Again, as growing followers of Jesus, God invites us to be intentional about moving away from judgmentalism toward making judgment calls characterized by grace.  If we can avoid being hypocritical, and avoid being judgmental – while still speaking and living God’s truth – we will find that the church of Jesus Christ will be more like what God designed it to be, and it will change the world.

Biblical Messages

MYTHBUSTERS: The body is shameful

North Americans are an enigmatic lot when it comes to the human body.   The culture seems to welcome the objectification of the body, especially women’s bodies, and yet it can’t handle simple, non-sexual nudity in, say, a group of seniors at a free beach.  Why is that?

In this message, I talk about how the culture has equated Victorian values with biblical ones – erroneously – and how it has been assumed that sex is to be either for procreative purposes or illicit purposes, instead of being for the pleasure of a man and a woman united in the covenant of marriage.

What has been perceived as Christian culture has done little to help the issue of body shame.  In the Bible, clothing became part of human reality not because of shame, but because of fear.  God created our bodies, and said they were not only “very good”, but in his very own image!  So if God makes everything glorious, as the David Crowder Band has sung, and we are his, what does that make us?

Based on 1 Corinthians 12.14-26 and Psalm 139.1-16, you can listen to a message debunking the myth that the body is shameful here.  The message concludes with a video montage from YouTube accompanied by “Fingerprints of God” by Steven Curtis Chapman, viewable here.

Encouragement From The Word

Cream pies for Jesus

I take great delight in watching the joyful abandon of children.  Last week, St. Paul’s Church, Nobleton held its annual Bible Fun Camp – five mornings of fun and Bible learning offered to the children of our community.  When I volunteered to be “of any help I could,” little did I know that I would be depriving someone else of the privilege of teaching children for the week!  While it made for a very busy week (with all the usual responsibilities), it was a week of blessing.

Watching children concentrate on a craft helps me see their creativity.  Watching them listen carefully to a biblical concept as it’s taught, and watching them learn a Scripture verse by memory, is heart-warming.  Watching them go on a scavenger hunt for various things in God’s creation gives me hope.

Watching them prepare with absolute glee to throw cream pies at me, however, simply struck fear in my heart!

jeff's cream pies


Photo courtesy of kingweekly.com

Actually, I offered to be the victim for the cream pies.  I hadn’t honestly banked on being the recipient of thirteen cream pies, but thankfully, they were small.  (I’m still digging NutriWhip out of my right ear.)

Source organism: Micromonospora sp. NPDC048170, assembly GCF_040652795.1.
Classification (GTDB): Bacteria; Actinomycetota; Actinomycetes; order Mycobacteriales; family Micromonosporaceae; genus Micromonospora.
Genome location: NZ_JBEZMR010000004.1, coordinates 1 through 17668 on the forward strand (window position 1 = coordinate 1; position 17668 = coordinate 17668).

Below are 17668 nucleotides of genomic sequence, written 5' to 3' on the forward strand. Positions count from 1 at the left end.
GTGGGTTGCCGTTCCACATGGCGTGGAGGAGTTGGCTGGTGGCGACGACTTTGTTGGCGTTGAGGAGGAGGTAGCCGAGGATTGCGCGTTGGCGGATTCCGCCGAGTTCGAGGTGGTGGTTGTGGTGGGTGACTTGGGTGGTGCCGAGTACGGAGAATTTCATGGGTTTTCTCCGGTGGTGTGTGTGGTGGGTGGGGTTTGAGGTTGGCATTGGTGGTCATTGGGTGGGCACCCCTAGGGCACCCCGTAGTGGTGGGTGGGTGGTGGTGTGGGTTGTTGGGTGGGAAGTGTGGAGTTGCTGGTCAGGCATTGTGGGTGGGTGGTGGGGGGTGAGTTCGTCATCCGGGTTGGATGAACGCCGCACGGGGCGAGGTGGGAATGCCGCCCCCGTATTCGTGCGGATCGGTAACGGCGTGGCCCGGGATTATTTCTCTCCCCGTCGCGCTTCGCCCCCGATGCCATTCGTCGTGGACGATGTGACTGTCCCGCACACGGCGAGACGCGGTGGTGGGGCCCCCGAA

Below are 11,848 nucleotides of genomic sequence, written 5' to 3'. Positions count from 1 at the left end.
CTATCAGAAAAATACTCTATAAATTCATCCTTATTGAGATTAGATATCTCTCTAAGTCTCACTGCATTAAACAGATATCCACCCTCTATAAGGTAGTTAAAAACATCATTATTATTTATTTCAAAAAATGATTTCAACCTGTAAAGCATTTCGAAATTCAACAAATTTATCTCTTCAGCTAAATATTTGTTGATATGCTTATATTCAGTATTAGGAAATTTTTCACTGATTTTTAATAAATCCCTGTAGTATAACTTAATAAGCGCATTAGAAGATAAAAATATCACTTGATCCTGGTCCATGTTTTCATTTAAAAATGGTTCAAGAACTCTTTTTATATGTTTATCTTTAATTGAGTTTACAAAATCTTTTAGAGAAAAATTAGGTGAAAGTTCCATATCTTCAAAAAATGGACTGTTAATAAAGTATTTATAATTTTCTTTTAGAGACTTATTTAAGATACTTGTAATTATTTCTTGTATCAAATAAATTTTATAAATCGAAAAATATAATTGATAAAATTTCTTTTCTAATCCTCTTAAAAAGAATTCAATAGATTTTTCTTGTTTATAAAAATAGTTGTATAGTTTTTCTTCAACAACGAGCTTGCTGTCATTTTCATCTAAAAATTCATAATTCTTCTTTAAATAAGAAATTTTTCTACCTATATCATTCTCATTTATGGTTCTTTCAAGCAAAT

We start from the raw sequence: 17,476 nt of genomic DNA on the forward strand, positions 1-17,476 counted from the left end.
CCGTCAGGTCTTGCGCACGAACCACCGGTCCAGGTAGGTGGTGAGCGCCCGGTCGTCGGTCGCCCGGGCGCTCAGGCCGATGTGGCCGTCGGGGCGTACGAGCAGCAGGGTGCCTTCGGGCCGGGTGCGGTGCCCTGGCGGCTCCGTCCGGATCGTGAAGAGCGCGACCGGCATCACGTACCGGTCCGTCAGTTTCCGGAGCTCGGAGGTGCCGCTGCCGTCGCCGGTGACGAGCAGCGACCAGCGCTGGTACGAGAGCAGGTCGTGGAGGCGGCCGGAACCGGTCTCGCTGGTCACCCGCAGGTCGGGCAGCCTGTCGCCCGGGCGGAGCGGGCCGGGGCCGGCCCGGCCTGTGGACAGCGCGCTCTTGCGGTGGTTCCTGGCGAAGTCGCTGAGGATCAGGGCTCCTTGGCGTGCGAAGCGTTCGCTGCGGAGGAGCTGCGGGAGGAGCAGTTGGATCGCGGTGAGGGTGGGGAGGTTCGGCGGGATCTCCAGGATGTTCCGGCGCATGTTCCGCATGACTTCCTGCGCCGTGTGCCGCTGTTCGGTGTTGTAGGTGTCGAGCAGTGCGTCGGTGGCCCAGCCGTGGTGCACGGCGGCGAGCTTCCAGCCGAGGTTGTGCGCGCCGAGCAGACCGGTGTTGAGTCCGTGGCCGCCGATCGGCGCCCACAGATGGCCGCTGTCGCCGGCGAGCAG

Why would I submit to all this?  As a pastor, don’t I have the right to say, “I’m too busy”?  Probably, but here’s why I gave up five mornings and let children play target practice with my head:  memories, and relationships.

My earliest memories of church life are of Vacation Bible Schools of my childhood.  I didn’t go to church as a youngster, so VBS was pretty much my only exposure to church as a kid.  But those concentrated weeks of learning and fun were part of the foundation for what became my profession of faith in Jesus Christ.  I thank God still today for the people who gave of their time and themselves to help me know Jesus through VBS.

And relationships are key to growing faith in young people (and their families).  Many people still have a view of clergy as ‘untouchable’, as aloof, as different.  I have worked hard to be as accessible and as ‘normal’ as possible in my ministry, because it helps to tear down barriers that otherwise keep people at a distance from me – and thereby from the church, and even from the Lord.

The Apostle Paul was all for breaking down these barriers, too:  “When I am with those who are weak, I share their weakness, for I want to bring the weak to Christ.  Yes, I try to find common ground with everyone, doing everything I can to save some” (1 Corinthians 9.22, NLT).

This is why engagement with the culture is so important.  It’s not the church’s role to assimilate itself into the culture, becoming indistinguishable, but to use the culture’s means to communicate the timeless truth of God’s love for us in Jesus Christ.

If doing things like taking pies in the face will help bring people to Jesus, all I can say is, “Bring on the NutriWhip!”  How about you?

Biblical Messages

MYTHBUSTERS: God has a blueprint for my life

One thing that every Christ-follower, and even some who are not committed to faith, seek to do is to find and understand God’s will.  Some people even think that God has a “blueprint” for our lives!  Yet, if you think about it, when we make one mistake, that blueprint is completely distorted.

Some take it to a ridiculous extreme, and even worry over which shoe to put on first in the morning (the message you’ll hear begins with me, pondering which shoe to put on first). 

In this message, based on Ephesians 5.15-20, I explore the possibility that God doesn’t have a blueprint for our lives – but he does have a game plan!

Click this link to listen to the message and find out the difference between a blueprint and a game plan.

Encouragement From The Word

Remembering the birthday of a friend